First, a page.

June 12, 2021

A playlist with the colors of the movement – El Diario de Coahuila

June has barely been three days and we are going to put music of the songs that have become hymns of Orgullo LGBTQ+, a movement that has fought for equality, freedom, tolerance and the diversity of its members.

It is also a movement that has been inspired by the same singers and musicians who, from their creative trench, demand respect for their sexual preferences.

Some of these songs are emotional, others full of enthusiasm that inject energy into you and that have accompanied the movement in each of the marches to be present.

“Somewhere over the rainbow”
This song can not be missing in a list of hymns of this community. The theme interpreted by Judy Garland was born in 1939 for the movie The Wizard of Oz, but many years later, exactly in 1969, it acquired the status of an anthem. After Judy Garland’s death, the New York gay community remembered the actress at the Stonewall bar. It is said that the issue was raised when the authorities arrived at the scene to carry out a violent police raid, but that was the first time that the community demonstrated and showed resistance to the system that discriminated and violated LGBTQ + men and women.

“Vogue”
Madonna made one of the most iconic songs in pop music with Vogue, released in 1990 and with it, a musical emblem of the LGBTQ + movement, as well as making it her favorite song to dance to. The singer made known to the whole world what “voguing” is, a dance that was born in the 60s in the dance halls of Harlem in New York.

“Born This Way”
Lady Gaga was crowned as an LGBT icon singing at her concerts “Born This Way”, a song about acceptance, freedom and self-love that became the motto of her “little monsters” and minorities around the world .

“I want to break free”
In the video for “I want to break free”, Freddy Mercury and Queen broke stereotypes of masculinity by dressing up as women, while doing housework to the rhythm of a song that spoke about liberation and was adopted by the LGBTQ + community as an inspirational theme. who couldn’t talk about their sexual orientation.

“Who cares”
This Spanish track from 1985 emerged when it was a liberating moment for the community and the song of Alaska and Dinarama with verses such as “I am like this and I will continue like this, I will never change”, it was a perfect match for their desires for freedom and expressing who they were, without fear of being judged.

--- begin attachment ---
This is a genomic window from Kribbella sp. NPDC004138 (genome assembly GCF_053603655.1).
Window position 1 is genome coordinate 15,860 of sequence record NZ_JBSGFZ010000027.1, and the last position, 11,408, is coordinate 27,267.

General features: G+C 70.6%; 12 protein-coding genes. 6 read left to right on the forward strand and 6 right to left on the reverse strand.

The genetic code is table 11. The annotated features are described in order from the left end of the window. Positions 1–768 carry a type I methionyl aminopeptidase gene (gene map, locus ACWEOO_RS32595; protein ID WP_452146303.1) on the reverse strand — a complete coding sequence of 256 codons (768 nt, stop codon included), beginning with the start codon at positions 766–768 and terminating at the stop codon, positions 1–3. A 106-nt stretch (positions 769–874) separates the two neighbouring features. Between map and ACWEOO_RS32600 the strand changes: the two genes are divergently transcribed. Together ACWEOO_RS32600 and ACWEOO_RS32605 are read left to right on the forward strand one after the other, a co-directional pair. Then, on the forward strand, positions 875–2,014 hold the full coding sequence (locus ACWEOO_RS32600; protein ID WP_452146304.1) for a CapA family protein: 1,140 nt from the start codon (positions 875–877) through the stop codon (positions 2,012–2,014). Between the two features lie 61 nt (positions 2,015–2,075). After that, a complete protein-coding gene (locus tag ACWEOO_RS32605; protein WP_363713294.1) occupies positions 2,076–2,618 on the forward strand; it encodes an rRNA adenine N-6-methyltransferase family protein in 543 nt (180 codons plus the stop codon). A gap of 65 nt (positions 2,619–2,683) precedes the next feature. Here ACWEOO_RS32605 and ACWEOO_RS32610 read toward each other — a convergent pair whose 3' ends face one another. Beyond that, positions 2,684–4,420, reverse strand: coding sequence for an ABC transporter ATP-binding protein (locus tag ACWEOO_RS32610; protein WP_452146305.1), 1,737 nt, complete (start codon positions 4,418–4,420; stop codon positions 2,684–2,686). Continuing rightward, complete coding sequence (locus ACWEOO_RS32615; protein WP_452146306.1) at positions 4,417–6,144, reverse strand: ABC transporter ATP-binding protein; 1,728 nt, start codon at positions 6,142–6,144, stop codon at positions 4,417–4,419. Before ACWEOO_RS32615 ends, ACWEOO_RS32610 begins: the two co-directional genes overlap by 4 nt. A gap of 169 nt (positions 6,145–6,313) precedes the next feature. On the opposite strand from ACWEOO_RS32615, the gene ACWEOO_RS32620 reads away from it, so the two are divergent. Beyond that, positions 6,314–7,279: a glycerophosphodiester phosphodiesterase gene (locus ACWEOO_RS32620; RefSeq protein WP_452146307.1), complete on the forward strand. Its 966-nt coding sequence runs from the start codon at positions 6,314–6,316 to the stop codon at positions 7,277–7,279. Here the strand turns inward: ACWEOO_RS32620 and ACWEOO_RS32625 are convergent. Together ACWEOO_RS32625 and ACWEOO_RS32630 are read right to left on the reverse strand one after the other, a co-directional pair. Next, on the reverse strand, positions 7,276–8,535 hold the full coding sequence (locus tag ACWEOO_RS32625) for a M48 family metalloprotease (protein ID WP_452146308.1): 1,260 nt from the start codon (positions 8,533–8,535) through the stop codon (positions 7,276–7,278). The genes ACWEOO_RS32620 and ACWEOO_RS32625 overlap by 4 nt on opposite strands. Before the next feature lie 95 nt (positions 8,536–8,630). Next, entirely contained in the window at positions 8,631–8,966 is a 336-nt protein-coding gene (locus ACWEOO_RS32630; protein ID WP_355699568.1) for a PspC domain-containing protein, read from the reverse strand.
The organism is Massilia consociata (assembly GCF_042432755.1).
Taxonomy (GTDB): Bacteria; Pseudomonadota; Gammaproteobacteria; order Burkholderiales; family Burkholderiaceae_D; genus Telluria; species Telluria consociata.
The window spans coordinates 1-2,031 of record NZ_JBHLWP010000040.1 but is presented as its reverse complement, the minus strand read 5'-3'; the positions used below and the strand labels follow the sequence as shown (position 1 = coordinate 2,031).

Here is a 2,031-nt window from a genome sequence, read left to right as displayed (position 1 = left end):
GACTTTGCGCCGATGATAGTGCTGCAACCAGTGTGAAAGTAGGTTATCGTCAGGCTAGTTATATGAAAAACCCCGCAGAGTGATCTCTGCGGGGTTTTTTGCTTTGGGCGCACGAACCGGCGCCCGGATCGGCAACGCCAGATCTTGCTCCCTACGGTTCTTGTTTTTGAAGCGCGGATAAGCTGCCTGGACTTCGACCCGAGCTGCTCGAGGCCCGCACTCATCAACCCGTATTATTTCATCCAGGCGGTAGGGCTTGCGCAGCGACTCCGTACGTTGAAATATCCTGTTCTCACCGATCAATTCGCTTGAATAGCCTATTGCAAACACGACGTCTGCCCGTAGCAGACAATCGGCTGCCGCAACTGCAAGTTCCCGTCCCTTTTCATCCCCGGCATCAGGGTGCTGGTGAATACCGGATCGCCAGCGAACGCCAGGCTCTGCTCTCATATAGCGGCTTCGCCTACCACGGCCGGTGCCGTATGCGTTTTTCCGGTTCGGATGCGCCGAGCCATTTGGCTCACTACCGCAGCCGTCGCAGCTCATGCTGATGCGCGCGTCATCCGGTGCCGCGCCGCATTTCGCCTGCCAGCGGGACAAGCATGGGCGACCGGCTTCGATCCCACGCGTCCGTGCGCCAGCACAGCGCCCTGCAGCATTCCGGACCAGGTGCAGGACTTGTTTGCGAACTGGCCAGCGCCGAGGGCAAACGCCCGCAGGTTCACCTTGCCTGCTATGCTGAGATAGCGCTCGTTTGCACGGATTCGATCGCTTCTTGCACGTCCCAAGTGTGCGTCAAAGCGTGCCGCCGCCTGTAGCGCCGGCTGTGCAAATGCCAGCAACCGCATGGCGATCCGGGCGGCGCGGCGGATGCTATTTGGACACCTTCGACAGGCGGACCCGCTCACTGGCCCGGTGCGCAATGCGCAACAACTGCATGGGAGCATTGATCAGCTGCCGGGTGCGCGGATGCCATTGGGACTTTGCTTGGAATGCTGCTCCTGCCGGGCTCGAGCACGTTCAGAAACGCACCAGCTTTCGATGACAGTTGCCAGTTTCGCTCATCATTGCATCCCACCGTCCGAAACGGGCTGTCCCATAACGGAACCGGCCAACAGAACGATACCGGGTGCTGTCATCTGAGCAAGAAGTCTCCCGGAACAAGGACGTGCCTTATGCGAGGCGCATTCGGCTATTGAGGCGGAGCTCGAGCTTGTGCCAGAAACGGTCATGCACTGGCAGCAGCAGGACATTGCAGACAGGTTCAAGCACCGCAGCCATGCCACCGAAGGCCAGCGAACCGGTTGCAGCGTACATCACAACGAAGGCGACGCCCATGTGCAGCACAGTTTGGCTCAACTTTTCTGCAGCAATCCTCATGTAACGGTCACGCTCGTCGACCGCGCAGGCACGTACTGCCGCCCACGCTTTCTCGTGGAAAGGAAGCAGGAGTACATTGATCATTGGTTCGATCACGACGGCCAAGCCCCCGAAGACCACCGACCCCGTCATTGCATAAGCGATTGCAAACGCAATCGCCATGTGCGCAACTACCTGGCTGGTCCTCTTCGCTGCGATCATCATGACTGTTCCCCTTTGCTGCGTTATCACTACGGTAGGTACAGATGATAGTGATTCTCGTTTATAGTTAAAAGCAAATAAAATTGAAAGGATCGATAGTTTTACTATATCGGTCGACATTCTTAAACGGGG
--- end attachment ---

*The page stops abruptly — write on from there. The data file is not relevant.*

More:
“Freedom”
George Michael with his song “Freedom!” He said: “I think there is something you should know, I think I have to tell you, there is something deep inside me, there is something I have to be, take your photo from the frame, remove your song from the rain, I hope you understand that sometimes the clothes do not make the man ”.
June is LGBTQ + Pride month and without a doubt something we will miss this month is being able to take to the streets and fight for the freedom, diversity and respect that we all deserve.

“Y.M.C.A”
This song performed by the group “Village people” was a worldwide hit and was played in all gay clubs. Her upbeat and fun music led the community to adopt her as part of their hymns.

“Dancing Queen”
ABBA gave the LGBTQ + community one of its greatest anthems. It is impossible not to feel like a queen with this song.

I Will Survive
It is arguably the quintessential gay song. Everyone has suffered from some heartbreak, but beyond this, they have suffered from the onslaught of not being recognized and what better way to get that feeling out through the voice of Gloria Gaynor.

“All the Lovers”
Kylie Minogue gave this great hymn and the video with which she illustrates the song speaks to us of liberation and acceptance.

“If I was your girlfriend”
Prince in “Sing O ‘the Times” contains “If I Was Your Girlfriend”, a conceptual work where the composer adopts the character and voice of a woman. Prince’s vocal registers are modified, reaching a high pitch very close to the female voice: musical transsexualism.

“Believe”
One of the best-selling singles in history, winner of the 2000 Grammy for Best Dance Recording and one of the most heard songs on Pride Day, performed by Cher.